Absentee ballots plunged from a total of 1.28 million in November 2020 to a little over 240,000 in last week’s General Election in Georgia.
Given that mail-in ballots in Georgia favor Democrats two-to-one, it is reasonable to conclude this breathtaking 81% drop of over one million mail-in votes likely cost Sen. Raphael Warnock an outright victory. Georgia law requires a candidate to win by 50% of the vote plus one.
Though incumbent Warnock led his Republican challenger Herschel Walker by 35,202 votes, that still places him 23,000 votes short of the 50% threshold. As a result, Warnock is now forced into a runoff with Republican Herschel Walker.
Despite its massive size, the one-million vote decline was fogged over by press releases by Georgia’s Republican Secretary of State who announced, “Georgia’s record breaking early turnout concluded with 2,288,889 voters casting their ballot during Early Voting.”
How could the media have missed the one-million vote elephant that disappeared from the room? Without reading the fine print — early voting reports commonly include absentee ballots received — this supposed jump in early voting was quoted without qualification.
This chimerical leap in voting was touted by Gov. Brian Kemp as a response to accusations by voting rights attorneys, including Gerald Griggs of the NAACP, that the 98 pages of restrictions to voting incorporated in Georgia’s new voting law, Senate Bill 202, suppressed minority voting.
In his victory speech, Kemp said, “Senate Bill 202, Georgia’s Election Integrity Act — you remember, they called it ‘Jim Crow 2.0,’ and ‘Jim Crow with a suit and tie’ — according to the media, President Biden, and their far left allies. If you support photo ID on absentee ballots, you’re a racist,” a charge put to rest by the alleged leap in voting.
Key provisions of SB 202 included substantial new restrictions on casting mail-in ballots, a voting method now favored by minority — read, Democratic — voters. It was crafted by the GOP-controlled legislature and signed by Kemp last year just after the Democrats swept the state with victories by Joe Biden and Senate candidates Warnock and Jon Ossoff.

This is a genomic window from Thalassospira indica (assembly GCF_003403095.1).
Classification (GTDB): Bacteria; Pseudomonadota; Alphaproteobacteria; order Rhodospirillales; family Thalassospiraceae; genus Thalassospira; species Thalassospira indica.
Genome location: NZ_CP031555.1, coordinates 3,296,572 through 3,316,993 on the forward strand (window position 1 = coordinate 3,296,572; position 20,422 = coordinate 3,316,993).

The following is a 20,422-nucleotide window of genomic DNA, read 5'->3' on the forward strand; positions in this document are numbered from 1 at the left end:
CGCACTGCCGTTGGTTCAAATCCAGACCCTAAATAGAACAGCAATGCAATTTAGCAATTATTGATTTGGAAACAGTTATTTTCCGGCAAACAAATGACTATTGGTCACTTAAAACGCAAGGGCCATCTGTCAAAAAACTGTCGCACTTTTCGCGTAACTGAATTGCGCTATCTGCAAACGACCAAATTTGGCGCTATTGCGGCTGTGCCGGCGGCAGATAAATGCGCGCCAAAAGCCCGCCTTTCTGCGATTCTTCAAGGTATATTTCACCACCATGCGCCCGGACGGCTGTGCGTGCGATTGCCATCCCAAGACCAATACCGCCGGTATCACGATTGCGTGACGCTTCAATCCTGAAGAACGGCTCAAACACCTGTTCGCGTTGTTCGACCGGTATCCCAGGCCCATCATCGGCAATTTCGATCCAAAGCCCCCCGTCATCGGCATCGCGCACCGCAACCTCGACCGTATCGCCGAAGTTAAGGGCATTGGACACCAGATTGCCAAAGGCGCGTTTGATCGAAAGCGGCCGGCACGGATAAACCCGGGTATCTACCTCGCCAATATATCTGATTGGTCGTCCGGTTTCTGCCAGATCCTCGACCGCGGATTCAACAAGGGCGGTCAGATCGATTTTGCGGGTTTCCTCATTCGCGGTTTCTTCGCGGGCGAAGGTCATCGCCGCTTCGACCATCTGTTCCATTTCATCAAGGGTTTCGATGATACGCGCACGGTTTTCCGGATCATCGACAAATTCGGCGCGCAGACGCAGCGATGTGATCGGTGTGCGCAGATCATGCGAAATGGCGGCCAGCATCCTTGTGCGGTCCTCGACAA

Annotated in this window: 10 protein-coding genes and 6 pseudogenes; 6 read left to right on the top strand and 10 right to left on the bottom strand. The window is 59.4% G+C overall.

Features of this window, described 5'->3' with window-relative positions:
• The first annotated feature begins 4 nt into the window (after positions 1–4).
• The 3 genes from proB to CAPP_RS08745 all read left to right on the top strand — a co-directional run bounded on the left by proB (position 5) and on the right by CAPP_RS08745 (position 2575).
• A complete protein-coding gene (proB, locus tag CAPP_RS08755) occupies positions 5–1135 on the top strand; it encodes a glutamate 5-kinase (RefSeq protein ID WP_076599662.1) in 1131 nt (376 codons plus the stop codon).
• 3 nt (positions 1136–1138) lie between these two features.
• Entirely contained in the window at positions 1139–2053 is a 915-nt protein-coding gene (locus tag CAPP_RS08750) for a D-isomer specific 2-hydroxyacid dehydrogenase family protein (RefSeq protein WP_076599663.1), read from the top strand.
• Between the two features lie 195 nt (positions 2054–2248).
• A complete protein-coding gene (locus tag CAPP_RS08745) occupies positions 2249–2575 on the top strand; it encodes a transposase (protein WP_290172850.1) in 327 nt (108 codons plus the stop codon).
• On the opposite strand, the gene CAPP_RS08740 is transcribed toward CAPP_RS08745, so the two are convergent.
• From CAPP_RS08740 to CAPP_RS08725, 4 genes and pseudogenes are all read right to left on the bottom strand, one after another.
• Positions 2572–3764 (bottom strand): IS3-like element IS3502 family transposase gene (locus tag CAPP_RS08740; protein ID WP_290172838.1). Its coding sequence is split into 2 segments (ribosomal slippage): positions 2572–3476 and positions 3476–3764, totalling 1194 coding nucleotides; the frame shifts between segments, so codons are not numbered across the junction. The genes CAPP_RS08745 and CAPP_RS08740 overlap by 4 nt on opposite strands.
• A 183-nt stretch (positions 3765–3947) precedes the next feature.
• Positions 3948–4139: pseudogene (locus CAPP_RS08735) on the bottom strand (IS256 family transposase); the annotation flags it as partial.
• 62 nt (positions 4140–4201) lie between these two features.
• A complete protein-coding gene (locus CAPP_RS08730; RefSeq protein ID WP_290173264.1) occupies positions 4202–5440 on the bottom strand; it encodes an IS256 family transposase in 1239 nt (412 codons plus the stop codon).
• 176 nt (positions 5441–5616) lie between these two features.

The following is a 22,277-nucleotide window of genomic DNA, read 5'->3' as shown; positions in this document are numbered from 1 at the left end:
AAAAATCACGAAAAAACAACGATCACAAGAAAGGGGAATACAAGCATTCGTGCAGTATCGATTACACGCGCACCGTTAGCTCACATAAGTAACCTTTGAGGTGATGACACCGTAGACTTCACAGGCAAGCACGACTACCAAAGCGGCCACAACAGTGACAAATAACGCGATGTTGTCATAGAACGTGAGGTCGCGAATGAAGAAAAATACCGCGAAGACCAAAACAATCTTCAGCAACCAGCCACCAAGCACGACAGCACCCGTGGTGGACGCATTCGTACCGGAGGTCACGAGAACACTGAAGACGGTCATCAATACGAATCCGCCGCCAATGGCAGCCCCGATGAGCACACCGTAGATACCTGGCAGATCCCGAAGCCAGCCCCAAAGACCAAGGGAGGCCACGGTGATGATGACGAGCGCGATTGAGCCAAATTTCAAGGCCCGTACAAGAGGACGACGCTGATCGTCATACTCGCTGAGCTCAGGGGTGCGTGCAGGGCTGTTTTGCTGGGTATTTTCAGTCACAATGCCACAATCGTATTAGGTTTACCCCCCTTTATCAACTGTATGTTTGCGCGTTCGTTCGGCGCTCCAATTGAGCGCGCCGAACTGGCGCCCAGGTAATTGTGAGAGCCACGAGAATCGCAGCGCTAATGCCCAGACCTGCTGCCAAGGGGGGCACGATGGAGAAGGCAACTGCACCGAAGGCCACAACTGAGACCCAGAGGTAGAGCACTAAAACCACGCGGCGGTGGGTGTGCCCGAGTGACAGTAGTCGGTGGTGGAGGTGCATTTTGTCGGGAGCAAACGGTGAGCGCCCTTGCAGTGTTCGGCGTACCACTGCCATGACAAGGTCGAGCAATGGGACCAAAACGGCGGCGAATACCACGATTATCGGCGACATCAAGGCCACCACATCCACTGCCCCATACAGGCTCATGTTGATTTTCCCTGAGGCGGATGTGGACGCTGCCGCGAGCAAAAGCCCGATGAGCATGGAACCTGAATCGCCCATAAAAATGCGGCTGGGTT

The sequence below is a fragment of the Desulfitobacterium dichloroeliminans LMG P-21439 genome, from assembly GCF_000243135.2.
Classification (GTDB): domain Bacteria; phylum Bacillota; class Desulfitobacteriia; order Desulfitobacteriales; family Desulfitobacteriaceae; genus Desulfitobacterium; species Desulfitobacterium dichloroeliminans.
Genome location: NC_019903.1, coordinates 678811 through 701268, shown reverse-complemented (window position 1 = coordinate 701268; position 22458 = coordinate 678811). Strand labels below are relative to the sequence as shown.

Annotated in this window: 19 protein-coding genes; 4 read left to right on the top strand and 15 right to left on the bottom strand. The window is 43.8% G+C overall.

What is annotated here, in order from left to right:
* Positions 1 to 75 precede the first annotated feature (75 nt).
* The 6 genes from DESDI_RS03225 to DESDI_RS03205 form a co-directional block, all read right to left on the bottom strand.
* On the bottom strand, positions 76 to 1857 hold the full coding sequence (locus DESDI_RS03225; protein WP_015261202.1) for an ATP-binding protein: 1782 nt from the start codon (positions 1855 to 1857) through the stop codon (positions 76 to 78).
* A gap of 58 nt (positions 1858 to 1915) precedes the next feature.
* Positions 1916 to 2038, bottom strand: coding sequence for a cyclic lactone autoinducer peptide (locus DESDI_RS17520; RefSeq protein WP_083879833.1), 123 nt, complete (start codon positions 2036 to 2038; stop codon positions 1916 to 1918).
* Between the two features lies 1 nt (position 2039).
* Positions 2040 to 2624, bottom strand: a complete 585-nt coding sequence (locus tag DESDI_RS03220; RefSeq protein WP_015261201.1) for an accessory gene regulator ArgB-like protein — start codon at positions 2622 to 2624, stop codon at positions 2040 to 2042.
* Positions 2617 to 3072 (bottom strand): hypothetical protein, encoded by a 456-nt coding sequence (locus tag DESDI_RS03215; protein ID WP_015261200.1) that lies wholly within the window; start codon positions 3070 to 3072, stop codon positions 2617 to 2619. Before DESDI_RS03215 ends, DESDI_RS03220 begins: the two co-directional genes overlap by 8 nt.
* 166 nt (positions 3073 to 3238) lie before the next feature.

Among the provisions of SB 202 that cut into the mail-in vote:
- Dropboxes were all but banned in urban, i.e. Black, counties. Specifically, counties are not allowed to provide more than one ballot dropbox per 100,000 population, reducing the number of dropboxes in the Atlanta area from 107 to 25. (At the same time, under SB 202 dropbox voting was extended to small, rural, Republican counties.)
- The new law barred placing ballot dropboxes outside government offices. Instead, all dropboxes were required to be locked inside early polling stations. This restriction effectively eliminates their main purpose of providing a convenient drive-up location, open at night for people who find in-person voting difficult during working hours. It is as if the Post Office removed all mailboxes and declared that letters can only be mailed inside a Post Office during the business hours.
- This rule also meant that ballot boxes were inaccessible during the crucial weekend before Election Day because Georgia law bans all voting on the Sunday known as “Souls to the Polls” Day in African-American communities.
- For the first time, the new law requires mail-in ballots to include identification such as a driver’s license number. Voting experts, such as former Columbia Law Professor Barbara Arnwine, have long complained that every additional step is an obstacle in the process, cutting into ballot returns while also leading to more ballot disqualifications.
- Crucially, SB 202 also makes it illegal to send out ballots unless specifically requested by a voter.